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You Have to Talk so They Can Hear You.

“You have to talk so they can hear you.” A client said this recently. She wasn’t referring to volume, although that’s true, too.  She meant that we all have to think about how to shape and craft our message so we have the best chance of being heard. Who are you talking to? What do they …

How Do You Show Up?

Our bodies and voices are the vectors for our thoughts and messages. When we talk to other people in person, we use our bodies to do it. And generally, we know exactly what to do without really thinking about it—we angle ourselves toward someone we’re interested in talking to, we make eye contact, we modulate …

Showing Your Work

When we were in math class, we were asked to “show our work.” How did you arrive at this answer? What’s the thinking that led you to this conclusion? If a student shows their work, the teacher can see their process and help them get back on track if that’s necessary. As leaders, we’re often …

Why I Don’t Believe in Prescriptive Coaching

My company coaches and leads workshops for people and teams who typically have been in the workforce for a while. Very often, they’ve had other coaching in public speaking skills. I know this in two ways. One, they tell me. “Well, you know we did two days with X company ten years ago, so…” [read: …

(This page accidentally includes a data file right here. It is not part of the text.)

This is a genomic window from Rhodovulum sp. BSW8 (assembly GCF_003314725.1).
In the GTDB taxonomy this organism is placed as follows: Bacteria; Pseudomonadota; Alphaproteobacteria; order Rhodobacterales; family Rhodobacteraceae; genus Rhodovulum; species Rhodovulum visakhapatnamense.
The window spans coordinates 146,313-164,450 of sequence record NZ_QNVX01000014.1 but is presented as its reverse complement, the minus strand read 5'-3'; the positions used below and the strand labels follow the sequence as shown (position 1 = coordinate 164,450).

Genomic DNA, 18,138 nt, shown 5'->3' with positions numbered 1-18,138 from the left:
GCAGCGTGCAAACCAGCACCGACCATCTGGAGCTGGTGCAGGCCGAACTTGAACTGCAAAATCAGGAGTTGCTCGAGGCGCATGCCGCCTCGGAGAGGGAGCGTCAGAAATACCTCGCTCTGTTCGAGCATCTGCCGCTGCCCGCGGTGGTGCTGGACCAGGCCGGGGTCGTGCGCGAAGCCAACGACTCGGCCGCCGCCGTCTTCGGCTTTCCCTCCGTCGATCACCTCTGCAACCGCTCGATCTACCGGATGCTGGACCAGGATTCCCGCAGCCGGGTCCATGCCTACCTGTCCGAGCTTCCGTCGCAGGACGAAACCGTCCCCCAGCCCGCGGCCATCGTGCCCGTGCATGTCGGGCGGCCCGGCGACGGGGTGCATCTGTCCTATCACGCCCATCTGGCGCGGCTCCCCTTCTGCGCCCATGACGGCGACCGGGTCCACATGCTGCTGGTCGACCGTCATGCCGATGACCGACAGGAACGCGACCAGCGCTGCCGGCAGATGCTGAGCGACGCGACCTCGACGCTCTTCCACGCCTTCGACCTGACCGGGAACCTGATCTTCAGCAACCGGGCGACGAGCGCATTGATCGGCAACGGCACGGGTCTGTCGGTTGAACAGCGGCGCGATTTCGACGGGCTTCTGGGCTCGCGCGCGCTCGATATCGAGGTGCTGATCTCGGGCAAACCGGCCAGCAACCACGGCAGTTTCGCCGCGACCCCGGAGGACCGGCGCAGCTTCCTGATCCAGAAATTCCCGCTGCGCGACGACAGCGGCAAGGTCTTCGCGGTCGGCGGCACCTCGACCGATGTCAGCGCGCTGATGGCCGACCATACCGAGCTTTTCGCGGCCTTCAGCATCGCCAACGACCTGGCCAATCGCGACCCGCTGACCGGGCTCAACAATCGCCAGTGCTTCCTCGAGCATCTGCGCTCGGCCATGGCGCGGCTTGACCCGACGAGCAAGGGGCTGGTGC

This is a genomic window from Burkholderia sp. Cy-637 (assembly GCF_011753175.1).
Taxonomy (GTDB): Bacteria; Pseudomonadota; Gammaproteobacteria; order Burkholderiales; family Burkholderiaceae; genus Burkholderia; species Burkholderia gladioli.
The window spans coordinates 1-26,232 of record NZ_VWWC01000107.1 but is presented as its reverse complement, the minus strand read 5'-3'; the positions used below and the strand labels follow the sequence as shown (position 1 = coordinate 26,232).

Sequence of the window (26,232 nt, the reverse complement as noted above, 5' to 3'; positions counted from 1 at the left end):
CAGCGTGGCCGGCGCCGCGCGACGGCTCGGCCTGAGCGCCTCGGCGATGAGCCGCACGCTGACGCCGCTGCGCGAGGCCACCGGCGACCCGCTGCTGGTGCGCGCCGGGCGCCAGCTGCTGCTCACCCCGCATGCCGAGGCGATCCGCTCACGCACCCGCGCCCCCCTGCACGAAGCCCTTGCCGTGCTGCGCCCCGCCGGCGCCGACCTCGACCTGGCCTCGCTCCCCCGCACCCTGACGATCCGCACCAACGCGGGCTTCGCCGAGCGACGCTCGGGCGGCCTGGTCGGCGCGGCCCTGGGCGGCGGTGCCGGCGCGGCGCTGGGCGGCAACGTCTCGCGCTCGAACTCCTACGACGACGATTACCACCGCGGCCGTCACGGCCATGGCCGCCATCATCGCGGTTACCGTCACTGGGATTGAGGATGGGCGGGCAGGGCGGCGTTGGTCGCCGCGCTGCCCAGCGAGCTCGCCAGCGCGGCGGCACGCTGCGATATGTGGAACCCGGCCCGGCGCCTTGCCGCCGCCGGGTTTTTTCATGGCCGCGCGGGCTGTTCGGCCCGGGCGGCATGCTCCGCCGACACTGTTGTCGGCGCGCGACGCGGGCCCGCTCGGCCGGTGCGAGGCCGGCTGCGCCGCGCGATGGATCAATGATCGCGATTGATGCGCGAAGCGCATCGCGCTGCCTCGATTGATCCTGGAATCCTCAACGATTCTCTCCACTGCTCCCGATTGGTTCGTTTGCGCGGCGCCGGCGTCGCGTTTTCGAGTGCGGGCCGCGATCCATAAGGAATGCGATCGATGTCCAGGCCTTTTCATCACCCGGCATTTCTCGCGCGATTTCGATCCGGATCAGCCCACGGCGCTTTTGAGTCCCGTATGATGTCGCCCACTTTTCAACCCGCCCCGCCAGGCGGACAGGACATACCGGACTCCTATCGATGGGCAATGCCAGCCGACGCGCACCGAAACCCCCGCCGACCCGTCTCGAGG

The Cost of Being “Right”

I really like to be right. Anyone who knows me can probably attest to that. This particular characteristic comes from several places: the top two contributors are genetics (hi Mom!), and fear.  Yeah, fear. I try to do all the research, see all the signs, and then weigh in because then I’m less likely to …

Don’t Put Your Words First

I had a great conversation with a client recently. She is a pastor, so she’s in the unusual position of getting to speak in front of others often. We were discussing how she can hone her preparation style to best create the experience she hopes to for the congregation.  She explained to me that she …

Managing Your Second Monitor

If you’re like many people, you’ve got a work set-up on your desk that rivals a space shuttle launch. Laptops, keyboards, trackpads, second and third screens all vie for space and for your attention. Quick tip: if your videoconference opens on a screen other than the one where your camera is, you need to move …

The Business Case for Communication

Ultimately, the point of communication should be to collaboratively advance an idea, a connection, a relationship, a thought, a plan. That’s the rational business case for communication.  In practice, however, we’re often communicating for other reasons. We communicate to further our need for attention, to express judgement, to advance our agenda, to score points. That second …

The Emotional Labor of Being Present

In a workshop I did last week, a woman said, “I am often in back to back 30-minute meetings for seven or eight hours. How can I stay present for all of them? It’s exhausting!”  Yes. It is. Seth Godin writes about this concept–emotional labor is what many of us do now. We’re not digging …

Your Voice Gives You Away

Clients often ask us why we don’t want them to memorize a presentation. “Isn’t that the best way to make sure I remember everything?”  Aside from the fact that remembering every word you planned isn’t the most important aspect of your presentation, the problem with memorizing is that your voice doesn’t sound the same as …

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